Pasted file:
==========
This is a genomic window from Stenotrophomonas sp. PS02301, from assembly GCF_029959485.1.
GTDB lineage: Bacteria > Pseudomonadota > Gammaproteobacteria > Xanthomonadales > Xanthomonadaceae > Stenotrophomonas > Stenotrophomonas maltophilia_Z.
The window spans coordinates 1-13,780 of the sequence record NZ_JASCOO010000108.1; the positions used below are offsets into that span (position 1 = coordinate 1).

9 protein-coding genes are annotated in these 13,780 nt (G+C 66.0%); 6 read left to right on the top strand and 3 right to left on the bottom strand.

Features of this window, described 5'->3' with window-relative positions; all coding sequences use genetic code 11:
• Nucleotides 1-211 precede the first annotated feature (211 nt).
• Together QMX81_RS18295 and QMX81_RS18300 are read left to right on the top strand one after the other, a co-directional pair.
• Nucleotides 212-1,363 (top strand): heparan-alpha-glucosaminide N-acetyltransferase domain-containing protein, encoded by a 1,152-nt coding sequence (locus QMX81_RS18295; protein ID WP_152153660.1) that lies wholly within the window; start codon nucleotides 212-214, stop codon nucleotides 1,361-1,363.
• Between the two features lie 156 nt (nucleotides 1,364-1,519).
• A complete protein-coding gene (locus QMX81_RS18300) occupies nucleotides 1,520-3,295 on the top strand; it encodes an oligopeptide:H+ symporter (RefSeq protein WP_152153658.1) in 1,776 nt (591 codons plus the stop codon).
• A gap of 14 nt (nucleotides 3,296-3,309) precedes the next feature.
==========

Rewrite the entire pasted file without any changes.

This is a genomic window from Stenotrophomonas sp. PS02301, from assembly GCF_029959485.1.
GTDB lineage: Bacteria > Pseudomonadota > Gammaproteobacteria > Xanthomonadales > Xanthomonadaceae > Stenotrophomonas > Stenotrophomonas maltophilia_Z.
The window spans coordinates 1-13,780 of the sequence record NZ_JASCOO010000108.1; the positions used below are offsets into that span (position 1 = coordinate 1).

9 protein-coding genes are annotated in these 13,780 nt (G+C 66.0%); 6 read left to right on the top strand and 3 right to left on the bottom strand.

Features of this window, described 5'->3' with window-relative positions; all coding sequences use genetic code 11:
• Nucleotides 1-211 precede the first annotated feature (211 nt).
• Together QMX81_RS18295 and QMX81_RS18300 are read left to right on the top strand one after the other, a co-directional pair.
• Nucleotides 212-1,363 (top strand): heparan-alpha-glucosaminide N-acetyltransferase domain-containing protein, encoded by a 1,152-nt coding sequence (locus QMX81_RS18295; protein ID WP_152153660.1) that lies wholly within the window; start codon nucleotides 212-214, stop codon nucleotides 1,361-1,363.
• Between the two features lie 156 nt (nucleotides 1,364-1,519).
• A complete protein-coding gene (locus QMX81_RS18300) occupies nucleotides 1,520-3,295 on the top strand; it encodes an oligopeptide:H+ symporter (RefSeq protein WP_152153658.1) in 1,776 nt (591 codons plus the stop codon).
• A gap of 14 nt (nucleotides 3,296-3,309) precedes the next feature.